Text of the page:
You live where? Florida? Yikes! That puts you in the bottom half of pack, when judged on time spent exercising per week. According to the Wall Street Journal’s state by state chart, compiled with 2014 data from the workout app MapMyFitness, Florida is number 32 on the state list, with an average workout of 62.3 minutes. For the record, about 43 percent of that time is spent running, 38 percent walking, and 18 percent cycling. That’s a long way from number one California, with an averate of 87.4 minutes, with 41 percent running, 40 percent walking, and 14 percent cycling. The Journal reports that the national average is 73.2 minutes of exercise a week, less than half the 150 minutes a week of moderate-intensity aerobic activity recommended by the Centers for Disease Control and Prevention. When it comes to running, Massachusetts takes with the title, with 37.5 minutes a week. See the big picture here.
It may be a little harder to breathe, but think how much better you’d look. Research conducted at the University of Navarra in Spain recently studied the health of 9,300 Spanish university graduates who were not overweight or obese at the start of the study. HealthDay reports that the subjects were divided into three groups based on their homes’ altitude: below 407 feet (low); 407 to 1496 feet (medium); and above 1496 feet (high). Ready? The envelope please…. After 8.5 years, the researchers found that, after accounting for other factors, such as diet and physical activity, study participants who lived at high a those who lived at high altitudes were 13 percent less likely to become overweight or obese than those who lived at low altitudes. HealthDay points out that while the study did find an association between altitude and weight, it wasn’t designed to show that living at a certain altitude can actually cause changes in weight.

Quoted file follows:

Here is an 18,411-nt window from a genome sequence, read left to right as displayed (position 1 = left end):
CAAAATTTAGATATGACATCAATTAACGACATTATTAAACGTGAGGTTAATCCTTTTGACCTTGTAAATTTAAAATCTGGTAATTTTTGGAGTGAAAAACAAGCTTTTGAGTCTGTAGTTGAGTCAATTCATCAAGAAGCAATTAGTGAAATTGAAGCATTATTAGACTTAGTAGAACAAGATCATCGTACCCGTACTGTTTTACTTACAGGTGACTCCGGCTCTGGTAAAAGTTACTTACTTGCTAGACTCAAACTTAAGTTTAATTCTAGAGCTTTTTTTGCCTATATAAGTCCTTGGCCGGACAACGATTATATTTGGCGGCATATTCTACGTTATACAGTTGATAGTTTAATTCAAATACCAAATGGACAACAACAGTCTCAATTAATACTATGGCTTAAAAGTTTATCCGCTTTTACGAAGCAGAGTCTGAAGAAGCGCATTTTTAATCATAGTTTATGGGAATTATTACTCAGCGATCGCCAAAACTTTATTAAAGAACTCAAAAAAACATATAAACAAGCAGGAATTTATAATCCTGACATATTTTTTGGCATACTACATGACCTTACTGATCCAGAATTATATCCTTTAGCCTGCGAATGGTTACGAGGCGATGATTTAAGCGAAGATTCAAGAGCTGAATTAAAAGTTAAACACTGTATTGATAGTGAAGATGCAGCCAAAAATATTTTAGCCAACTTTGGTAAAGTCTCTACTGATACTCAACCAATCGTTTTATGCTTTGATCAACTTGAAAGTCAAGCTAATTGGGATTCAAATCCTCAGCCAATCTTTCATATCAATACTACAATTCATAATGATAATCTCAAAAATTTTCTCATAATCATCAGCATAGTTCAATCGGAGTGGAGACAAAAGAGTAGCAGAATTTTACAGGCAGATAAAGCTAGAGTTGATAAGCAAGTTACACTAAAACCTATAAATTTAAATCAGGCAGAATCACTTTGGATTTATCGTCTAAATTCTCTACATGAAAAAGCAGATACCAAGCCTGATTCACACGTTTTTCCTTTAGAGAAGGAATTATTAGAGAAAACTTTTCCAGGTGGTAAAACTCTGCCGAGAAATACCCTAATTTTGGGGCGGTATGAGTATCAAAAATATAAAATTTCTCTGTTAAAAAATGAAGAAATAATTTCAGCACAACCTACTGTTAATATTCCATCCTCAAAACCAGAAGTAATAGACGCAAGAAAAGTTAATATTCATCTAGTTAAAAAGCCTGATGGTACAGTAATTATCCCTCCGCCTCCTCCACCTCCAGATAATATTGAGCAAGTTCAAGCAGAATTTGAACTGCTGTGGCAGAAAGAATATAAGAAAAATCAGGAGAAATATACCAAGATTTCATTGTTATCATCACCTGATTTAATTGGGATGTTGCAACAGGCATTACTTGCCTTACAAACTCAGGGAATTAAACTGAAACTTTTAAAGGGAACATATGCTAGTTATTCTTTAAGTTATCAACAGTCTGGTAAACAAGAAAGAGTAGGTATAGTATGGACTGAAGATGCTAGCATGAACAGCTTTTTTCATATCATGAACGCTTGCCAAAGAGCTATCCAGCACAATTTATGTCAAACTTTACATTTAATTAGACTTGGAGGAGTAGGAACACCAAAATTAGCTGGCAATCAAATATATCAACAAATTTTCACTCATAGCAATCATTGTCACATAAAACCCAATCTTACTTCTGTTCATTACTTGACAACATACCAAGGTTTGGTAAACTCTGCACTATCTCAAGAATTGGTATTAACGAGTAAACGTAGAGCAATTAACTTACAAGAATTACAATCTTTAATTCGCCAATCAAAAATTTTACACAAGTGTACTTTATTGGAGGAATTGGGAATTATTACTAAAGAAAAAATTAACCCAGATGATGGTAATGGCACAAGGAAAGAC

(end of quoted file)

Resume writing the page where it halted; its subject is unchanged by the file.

Why do some people get fitter than others who do the same amount of exercise? The short answer, according to the New York Times health writer Gretchen Reynolds, is genes. Reynolds reports on research conducted at the University of Michigan in Ann Arbor and the Norwegian University of Science and Technology in Trondheim, where scientists created two strains of rats that would or would not respond well to working out. The two types of rats were given identical treadmill workouts, which continued for two months. Unsurprisingly, Reynolds reports, the rats bred to respond well to running had increased the distance that they could run before tiring by about 40 percent, while, surprisingly, the other rats lost about two percent of their endurance. What’s up with that? When the researchers looked at the hearts of the rats, they found that the left ventricle of the “high responding” rats had grown bigger and stronger. And the others? Their hearts looked like they did before the exercise routine began. The researchers are convinced, as Reynolds says, that if hearts don’t adapt to the demands of exercise, then workouts will sap bodies, not strengthen them. When do we get to the gene part? Right now. When the researchers looked at the gene expression in the animals’ heart cells, they found more than 360 genes that were operating differently in the two groups of animals. The genes were calling the shots, and yes, humans have the same genes in our hearts.